Southern House Spider

Kukulcania hibernalis
(Filistata hibernalis)

Kukulcania hibernalis male captured by Steve Tillotson, photo © by Mike Plagens

Adult male southern house spiders are leggy and fast unlike their younger selves or the females that stay put in their silken lairs. Males give up feeding almost entirely and instead devote all their energy to prowling the building for receptive females. Males have long and prominent pedipalps at the head.

Filistatidae -- Crevice Weaver Spider Family

As the family name suggests these spiders inhabit crevices in buildings or cliff faces and construct silk webbing extending on the surface around their hiding spot. The females are essentially black in color where as males are lighter brown. Once mature the males abandon their webs and roam about in search of females. Their appearance suggests something dangerous like a recluse spider, but in fact these spiders are essentially harmless to humans. They are very common, especially around older buildings in both Phoenix and Tucson areas. Originally an old world species, the Southern House Spider has been distributed to warm climates the World over. But Arizona also has a native crevice spider, Kukulcania arizonica which tends to be a bit large and inhabit rural and natural areas. Otherwise the two species are inseparable to the eye.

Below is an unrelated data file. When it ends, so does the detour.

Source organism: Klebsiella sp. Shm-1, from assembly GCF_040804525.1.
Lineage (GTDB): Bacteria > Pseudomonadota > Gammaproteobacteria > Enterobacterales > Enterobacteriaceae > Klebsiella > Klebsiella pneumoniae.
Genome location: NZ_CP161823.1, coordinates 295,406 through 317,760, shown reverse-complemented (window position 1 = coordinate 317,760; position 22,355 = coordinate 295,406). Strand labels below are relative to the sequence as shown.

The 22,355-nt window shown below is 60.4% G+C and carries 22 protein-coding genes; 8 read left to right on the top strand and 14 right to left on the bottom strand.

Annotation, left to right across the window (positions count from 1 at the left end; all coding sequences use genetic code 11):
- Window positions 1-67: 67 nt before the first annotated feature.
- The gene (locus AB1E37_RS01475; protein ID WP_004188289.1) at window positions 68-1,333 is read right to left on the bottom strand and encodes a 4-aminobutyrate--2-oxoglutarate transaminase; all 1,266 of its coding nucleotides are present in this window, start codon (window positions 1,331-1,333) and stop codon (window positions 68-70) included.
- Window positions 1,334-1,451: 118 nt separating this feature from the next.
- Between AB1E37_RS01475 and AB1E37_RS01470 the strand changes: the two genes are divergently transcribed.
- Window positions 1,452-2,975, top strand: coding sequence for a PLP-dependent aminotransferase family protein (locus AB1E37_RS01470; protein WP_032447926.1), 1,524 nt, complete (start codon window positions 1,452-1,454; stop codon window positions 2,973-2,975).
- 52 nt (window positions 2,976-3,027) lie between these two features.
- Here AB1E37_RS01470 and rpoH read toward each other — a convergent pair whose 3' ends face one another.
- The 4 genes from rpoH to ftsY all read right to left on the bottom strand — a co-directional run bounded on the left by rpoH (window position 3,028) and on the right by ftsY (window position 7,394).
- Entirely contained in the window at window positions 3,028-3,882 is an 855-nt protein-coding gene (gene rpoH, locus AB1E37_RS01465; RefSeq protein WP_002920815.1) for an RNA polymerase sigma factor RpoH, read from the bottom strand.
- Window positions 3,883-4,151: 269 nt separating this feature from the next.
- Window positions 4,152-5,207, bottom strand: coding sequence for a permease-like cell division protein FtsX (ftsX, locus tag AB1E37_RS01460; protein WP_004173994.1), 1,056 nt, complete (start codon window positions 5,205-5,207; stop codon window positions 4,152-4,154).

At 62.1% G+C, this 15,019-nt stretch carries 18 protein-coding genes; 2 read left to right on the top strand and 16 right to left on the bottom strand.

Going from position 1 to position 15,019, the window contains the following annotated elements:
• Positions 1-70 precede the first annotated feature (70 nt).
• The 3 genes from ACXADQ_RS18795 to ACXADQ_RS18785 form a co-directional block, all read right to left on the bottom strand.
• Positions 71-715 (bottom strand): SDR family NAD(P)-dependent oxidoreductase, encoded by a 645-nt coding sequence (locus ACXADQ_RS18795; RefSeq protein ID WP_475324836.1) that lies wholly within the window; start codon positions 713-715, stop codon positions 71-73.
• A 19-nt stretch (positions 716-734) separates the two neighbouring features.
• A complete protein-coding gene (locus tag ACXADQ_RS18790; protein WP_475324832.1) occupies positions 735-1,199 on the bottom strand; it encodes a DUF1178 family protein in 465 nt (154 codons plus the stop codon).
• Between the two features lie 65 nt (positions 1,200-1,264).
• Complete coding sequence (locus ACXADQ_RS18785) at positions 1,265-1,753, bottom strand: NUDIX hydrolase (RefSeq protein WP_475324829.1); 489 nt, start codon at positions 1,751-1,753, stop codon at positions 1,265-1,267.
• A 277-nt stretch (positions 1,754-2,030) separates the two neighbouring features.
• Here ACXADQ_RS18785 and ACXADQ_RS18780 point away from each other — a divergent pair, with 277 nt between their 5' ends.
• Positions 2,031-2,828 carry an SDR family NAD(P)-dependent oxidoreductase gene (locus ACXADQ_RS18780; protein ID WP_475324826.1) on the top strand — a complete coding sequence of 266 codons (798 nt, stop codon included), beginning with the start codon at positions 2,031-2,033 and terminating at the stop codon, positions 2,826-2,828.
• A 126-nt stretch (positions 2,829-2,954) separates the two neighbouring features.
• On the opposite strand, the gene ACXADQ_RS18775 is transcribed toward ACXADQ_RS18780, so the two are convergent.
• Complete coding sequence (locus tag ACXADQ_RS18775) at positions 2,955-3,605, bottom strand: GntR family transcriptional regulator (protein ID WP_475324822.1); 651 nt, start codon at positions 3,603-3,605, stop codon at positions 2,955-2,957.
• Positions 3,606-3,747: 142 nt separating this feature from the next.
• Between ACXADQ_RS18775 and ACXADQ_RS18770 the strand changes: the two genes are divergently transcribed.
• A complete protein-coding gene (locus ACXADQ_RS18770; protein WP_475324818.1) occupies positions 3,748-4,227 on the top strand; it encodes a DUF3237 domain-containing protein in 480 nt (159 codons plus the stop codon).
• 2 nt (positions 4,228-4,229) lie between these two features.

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Copyright Michael J. Plagens, page created 11 Aug. 2008,
updated 30 Oct. 2019.